Have You Had the (Money) Talk With Your Kids?
Many families struggle with when to let their children in on their conversations about money. Or how to approach their parents in the desire to help or rest in the knowledge they have prepared financially.
My advice? The earlier, the better.
Depending on the ages of your children, openly discuss your budget, your financial plans, and goals. Just as you talk about the Lord as you go along the way, teach your kids about handling money throughout the week.
Involve the children when shopping. Show them how to buy what you need, not want (except for special occasions). Demonstrate self-discipline.
Give teens a clothing allowance so they learn to shop seasonal sales and save for what they need. Once they have a job, they should have a checking account and know how to properly use a debit and credit card. And, the importance of paying it off each month! Read books, attend seminars together, and impart the truth that God owns it all. We are His stewards.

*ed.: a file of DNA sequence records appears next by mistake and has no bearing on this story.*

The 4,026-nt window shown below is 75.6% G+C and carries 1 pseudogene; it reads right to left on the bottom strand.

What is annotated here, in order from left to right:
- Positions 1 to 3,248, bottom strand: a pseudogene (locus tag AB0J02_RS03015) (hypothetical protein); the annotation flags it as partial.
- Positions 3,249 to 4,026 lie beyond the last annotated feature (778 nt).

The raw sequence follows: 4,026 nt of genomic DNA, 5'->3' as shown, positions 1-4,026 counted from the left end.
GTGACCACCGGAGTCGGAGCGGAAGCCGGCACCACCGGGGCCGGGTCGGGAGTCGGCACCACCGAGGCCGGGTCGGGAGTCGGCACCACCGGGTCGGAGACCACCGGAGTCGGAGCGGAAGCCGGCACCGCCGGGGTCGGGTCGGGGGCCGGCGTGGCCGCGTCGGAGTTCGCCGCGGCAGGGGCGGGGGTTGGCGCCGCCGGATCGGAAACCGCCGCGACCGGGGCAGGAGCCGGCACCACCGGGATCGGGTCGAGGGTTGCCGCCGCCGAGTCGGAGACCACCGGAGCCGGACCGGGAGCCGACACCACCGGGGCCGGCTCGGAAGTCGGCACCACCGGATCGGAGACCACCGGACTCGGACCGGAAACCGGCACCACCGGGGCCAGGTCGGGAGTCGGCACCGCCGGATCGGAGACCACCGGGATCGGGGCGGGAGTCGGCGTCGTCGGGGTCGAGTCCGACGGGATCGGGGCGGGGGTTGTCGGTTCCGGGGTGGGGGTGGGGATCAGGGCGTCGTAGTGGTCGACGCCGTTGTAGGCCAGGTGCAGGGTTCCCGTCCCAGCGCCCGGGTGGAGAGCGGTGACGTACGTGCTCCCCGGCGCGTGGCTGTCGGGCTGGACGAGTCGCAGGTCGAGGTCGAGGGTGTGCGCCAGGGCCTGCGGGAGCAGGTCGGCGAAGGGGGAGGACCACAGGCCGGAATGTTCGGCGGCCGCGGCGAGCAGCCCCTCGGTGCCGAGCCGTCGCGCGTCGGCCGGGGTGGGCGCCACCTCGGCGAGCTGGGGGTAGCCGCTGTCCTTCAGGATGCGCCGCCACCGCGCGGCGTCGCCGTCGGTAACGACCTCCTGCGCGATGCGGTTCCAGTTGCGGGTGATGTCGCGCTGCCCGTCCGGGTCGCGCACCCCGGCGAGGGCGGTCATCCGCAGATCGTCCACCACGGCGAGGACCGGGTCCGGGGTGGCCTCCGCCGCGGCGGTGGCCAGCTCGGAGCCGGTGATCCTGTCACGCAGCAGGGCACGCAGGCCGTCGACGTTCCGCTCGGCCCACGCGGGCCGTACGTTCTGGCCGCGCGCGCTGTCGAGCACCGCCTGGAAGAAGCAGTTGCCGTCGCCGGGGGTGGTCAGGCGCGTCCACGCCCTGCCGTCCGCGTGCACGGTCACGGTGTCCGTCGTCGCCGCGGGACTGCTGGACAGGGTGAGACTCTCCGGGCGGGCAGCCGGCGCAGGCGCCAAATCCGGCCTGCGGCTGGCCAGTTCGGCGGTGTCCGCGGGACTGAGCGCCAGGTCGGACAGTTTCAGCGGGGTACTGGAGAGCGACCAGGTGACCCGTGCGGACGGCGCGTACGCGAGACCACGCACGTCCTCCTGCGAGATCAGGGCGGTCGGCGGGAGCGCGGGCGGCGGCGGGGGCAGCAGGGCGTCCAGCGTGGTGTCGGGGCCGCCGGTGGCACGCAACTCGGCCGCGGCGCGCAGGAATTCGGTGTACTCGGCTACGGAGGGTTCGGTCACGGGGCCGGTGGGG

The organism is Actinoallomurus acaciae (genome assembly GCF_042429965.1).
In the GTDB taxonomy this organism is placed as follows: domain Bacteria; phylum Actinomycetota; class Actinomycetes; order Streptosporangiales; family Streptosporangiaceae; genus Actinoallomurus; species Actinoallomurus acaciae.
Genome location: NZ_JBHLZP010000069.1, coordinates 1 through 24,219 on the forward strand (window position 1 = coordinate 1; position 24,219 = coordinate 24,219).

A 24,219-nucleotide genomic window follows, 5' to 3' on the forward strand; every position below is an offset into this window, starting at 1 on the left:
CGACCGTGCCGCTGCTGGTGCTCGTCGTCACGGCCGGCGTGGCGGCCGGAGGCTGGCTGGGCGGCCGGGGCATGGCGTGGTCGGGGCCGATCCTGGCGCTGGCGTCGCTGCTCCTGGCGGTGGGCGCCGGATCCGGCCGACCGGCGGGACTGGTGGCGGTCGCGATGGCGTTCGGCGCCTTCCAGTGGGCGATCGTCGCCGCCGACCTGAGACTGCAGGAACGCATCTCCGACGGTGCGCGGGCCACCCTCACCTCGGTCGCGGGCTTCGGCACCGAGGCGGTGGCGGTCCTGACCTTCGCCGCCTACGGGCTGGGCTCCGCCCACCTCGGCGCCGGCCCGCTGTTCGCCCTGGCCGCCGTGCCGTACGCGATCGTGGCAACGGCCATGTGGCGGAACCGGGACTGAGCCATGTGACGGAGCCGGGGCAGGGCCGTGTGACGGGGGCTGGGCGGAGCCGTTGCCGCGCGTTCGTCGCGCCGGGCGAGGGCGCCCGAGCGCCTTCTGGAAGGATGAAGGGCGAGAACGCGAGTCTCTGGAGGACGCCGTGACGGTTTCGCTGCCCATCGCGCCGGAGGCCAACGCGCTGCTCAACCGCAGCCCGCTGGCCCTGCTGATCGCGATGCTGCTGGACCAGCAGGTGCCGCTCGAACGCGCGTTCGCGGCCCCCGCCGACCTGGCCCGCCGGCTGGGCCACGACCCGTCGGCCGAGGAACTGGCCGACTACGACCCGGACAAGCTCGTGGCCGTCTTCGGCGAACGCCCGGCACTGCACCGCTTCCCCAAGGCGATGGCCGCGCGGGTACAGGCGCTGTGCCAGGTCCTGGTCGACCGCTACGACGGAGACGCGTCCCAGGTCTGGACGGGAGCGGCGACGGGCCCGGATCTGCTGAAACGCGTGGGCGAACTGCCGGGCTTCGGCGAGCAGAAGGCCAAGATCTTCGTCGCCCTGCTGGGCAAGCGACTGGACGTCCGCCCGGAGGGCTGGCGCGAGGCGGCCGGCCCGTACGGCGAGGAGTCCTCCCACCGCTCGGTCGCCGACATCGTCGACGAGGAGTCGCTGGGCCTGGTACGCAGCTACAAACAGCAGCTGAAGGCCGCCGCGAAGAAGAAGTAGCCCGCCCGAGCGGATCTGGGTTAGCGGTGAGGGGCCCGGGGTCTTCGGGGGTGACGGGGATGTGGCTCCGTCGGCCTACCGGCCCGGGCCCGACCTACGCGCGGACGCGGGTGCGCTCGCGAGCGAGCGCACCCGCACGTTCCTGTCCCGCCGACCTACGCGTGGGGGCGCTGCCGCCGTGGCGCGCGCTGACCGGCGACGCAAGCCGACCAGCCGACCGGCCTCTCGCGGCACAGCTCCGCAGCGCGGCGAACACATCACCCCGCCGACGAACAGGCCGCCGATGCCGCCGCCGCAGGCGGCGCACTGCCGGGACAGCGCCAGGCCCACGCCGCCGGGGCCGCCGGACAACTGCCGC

Teach them how to buy used vehicles and real estate. Your expertise will impact their future decisions.
At least one relative outside your marriage should know the locations of key documents, codes or keys to safes and safety deposit boxes. At some point, reveal trusts, estate plans, and long-term health care wishes. If you use an investment planner, allow the children to attend a meeting and get to know the advisor.
This is important for you to do with elderly relatives as well, because you need to be prepared for the time when they are no longer able to make wise decisions.
Originally published on Handwriting on the Wall.
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